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Monday, March 12, 2007

Batman and The Monster Men, published by DC Comics, 144 pages, $14.99

I love a good Batman tale. I’ve also always loved the work of Matt Wagner. Batman and The Monster Men would seem proof of the belief that you can’t lose when the two get together.

Taking place one year into the Batman’s career, the story reintroduces Professor Hugo Strange. Strange is a scientist who truly seems to have mankind’s best interests at heart, desiring to better the species through genetic research. He is not portrayed as your run-of-the-mill “mad scientist” character, much to Wagner’s credit. His methods of improving said species, however, are chilling.

Wagner successfully conveys a sense of terror throughout the story, as Batman tracks Strange down and confronts his “Monster Men.” Proving his versatility, however, he also gives the story a definite “crime noir” sensitivity, and even includes one laugh-out-loud scene that takes place between Bruce and Alfred in the Bat Cave. Far be it from me to give it away, but it involves the Batmobile and demonstrates Matt Wagner’s talent and versatility as a writer.

As a writer and an artist, Wagner has proven in the past that he knows Batman, young and old. This is the former. Strong, confident and determined. But, still new to the game, still finding his role as crime-fighter. Still trying, and succeeding, in being the horrific “creature of the night,” striking terror into the hearts of criminals. The older Batman simply succeeds without trying.
Wagner’s art style is not ultra-realistic, but that of caricature. Well-suited for this story, as the characters perfectly express the horror, anger, shock, etc. so often called for in the course of the tale. This is, indeed, one of the instances when the characters themselves are integral in the telling. Again, to Wagner’s credit.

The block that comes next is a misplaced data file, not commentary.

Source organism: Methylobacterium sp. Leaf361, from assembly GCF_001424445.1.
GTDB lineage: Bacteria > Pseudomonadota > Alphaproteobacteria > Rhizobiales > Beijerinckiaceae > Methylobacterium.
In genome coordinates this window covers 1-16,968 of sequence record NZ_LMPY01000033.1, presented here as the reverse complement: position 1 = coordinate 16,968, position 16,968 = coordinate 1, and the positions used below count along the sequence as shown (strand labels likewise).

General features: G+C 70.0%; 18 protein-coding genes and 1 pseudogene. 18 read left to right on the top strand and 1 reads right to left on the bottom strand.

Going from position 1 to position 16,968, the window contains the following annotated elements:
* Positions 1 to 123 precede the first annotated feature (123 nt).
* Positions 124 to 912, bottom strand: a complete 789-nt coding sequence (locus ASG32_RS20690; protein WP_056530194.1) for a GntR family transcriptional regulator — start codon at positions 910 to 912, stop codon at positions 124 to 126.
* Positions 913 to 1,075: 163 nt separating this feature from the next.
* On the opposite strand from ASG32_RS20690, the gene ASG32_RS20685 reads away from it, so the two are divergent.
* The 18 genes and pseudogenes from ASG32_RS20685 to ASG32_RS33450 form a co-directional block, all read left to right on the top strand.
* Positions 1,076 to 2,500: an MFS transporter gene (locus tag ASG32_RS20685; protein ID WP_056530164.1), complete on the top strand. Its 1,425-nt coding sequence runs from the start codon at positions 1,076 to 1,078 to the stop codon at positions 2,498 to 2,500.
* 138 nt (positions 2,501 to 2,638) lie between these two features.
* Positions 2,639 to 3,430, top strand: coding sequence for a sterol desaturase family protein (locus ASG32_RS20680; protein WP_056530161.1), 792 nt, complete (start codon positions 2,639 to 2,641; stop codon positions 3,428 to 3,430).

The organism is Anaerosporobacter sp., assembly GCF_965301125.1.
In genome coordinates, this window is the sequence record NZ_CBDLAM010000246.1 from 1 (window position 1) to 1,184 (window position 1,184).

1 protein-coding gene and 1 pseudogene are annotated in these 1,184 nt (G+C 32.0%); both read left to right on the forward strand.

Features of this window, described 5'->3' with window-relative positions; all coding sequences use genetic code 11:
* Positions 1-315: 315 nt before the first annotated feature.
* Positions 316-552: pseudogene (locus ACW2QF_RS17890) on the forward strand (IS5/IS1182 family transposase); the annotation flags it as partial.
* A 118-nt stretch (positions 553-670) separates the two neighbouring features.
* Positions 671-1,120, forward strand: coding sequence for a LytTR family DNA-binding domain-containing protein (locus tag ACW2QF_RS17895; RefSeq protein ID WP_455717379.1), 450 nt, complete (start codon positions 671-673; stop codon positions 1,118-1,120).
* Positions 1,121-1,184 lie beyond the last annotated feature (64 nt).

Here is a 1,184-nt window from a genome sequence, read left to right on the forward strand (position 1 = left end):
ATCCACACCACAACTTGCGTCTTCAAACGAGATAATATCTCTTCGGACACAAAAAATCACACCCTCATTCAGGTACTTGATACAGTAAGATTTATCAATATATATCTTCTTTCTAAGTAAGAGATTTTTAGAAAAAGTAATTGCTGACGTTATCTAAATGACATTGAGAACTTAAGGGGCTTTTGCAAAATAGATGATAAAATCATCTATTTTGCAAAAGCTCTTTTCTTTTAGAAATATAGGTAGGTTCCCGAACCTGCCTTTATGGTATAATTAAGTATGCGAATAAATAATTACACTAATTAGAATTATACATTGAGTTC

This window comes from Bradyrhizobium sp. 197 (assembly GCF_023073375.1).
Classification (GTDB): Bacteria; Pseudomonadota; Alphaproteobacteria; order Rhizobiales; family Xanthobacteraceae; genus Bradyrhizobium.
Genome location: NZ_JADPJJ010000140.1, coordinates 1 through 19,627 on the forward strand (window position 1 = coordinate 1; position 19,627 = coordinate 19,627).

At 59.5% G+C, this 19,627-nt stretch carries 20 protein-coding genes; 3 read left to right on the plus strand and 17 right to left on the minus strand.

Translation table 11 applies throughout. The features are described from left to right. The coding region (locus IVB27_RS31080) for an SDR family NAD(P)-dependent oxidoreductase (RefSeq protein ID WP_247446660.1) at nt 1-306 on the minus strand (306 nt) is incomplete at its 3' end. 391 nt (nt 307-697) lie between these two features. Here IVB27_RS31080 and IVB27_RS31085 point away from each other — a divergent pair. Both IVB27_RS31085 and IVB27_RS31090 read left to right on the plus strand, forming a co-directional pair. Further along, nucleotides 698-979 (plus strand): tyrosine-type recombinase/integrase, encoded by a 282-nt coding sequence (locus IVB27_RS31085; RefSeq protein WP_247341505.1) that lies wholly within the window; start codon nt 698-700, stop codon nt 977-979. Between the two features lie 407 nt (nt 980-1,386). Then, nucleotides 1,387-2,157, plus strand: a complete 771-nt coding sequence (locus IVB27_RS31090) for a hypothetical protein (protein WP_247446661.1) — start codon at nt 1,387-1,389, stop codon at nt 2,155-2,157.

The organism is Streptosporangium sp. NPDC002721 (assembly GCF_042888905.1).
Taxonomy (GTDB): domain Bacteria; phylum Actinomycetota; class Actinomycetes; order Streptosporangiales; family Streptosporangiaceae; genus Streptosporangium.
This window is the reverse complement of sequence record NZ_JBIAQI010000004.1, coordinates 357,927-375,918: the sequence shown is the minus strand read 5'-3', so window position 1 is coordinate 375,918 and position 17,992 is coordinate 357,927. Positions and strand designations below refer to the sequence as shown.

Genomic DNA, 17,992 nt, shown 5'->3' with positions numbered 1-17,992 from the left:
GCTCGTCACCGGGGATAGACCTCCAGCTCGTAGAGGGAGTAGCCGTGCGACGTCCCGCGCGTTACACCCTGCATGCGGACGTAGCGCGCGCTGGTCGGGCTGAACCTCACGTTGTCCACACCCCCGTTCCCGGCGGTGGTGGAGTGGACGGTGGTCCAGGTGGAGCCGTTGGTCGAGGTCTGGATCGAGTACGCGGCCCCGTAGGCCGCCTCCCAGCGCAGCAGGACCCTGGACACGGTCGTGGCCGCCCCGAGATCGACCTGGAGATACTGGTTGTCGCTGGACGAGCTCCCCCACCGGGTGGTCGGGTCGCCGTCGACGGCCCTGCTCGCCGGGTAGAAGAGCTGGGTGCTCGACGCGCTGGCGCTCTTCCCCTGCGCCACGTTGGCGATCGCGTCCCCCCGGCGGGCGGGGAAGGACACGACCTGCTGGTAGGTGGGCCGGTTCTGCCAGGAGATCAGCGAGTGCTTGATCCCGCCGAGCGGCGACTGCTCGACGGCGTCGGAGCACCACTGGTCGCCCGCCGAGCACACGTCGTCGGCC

Batman and The Monster Men
is recommended for older readers, not youngsters, due to horrific imagery and language. Find it at comics shops, some bookstores and online retailers and auctions.

Review by Mark Allen

Even White Boys Get The Blues/186 pgs., Times Books/available from store-front & on-line books stores, and on-line auctions

The South has risen again, ya'll, in one of those rare anomalies, a comic strip that is actually funny. Kudzu is not about the South Bronx or even South America; it concerns the folks of the American South.

And Kudzu is now just minimally about Kudzu, a young Southern boy. Reverend Will B. Dunn has won the popularity war within the tiny, bordered kingdom of Bypass, North Carolina (a stone's throw from Mayberry and Andy Griffith), and left the strip's namesake in the dust.
This volume samples the first ten years of the popular comic strip and its nutty cast: a morbidly obese Caucasian who wants desperately to be black, a cheerleader refining the art of gold- digging, the ultimate 'bubba', and, of course, the right Reverend himself. All are a broad parody and satire of the nuances that characterize the South as imagined by anyone not living in it.

Cartoonist Doug Marlette also has a substantial knowledge as well as a healthy suspicion of religion. With Will B. Dunn as his spokesman, Marlette explores the world of the televangelist with his tongue firmly in cheek, and the result is a rare, insightful humor.Marlette does it all with a minimalistic style of art that distances a reader enough from reality to make the often distasteful downright funny.

Underneath all of the insight, humor, and skepticism about religion, lies a real compassion for his subjects. What ultimately makes Kudzu so wonderful is that you will find bits and pieces of yourself in its characters. And, in those rare moments of complete self-honesty, you will admit you are most interested

Even White Boys is highly recommended.

Michael Vance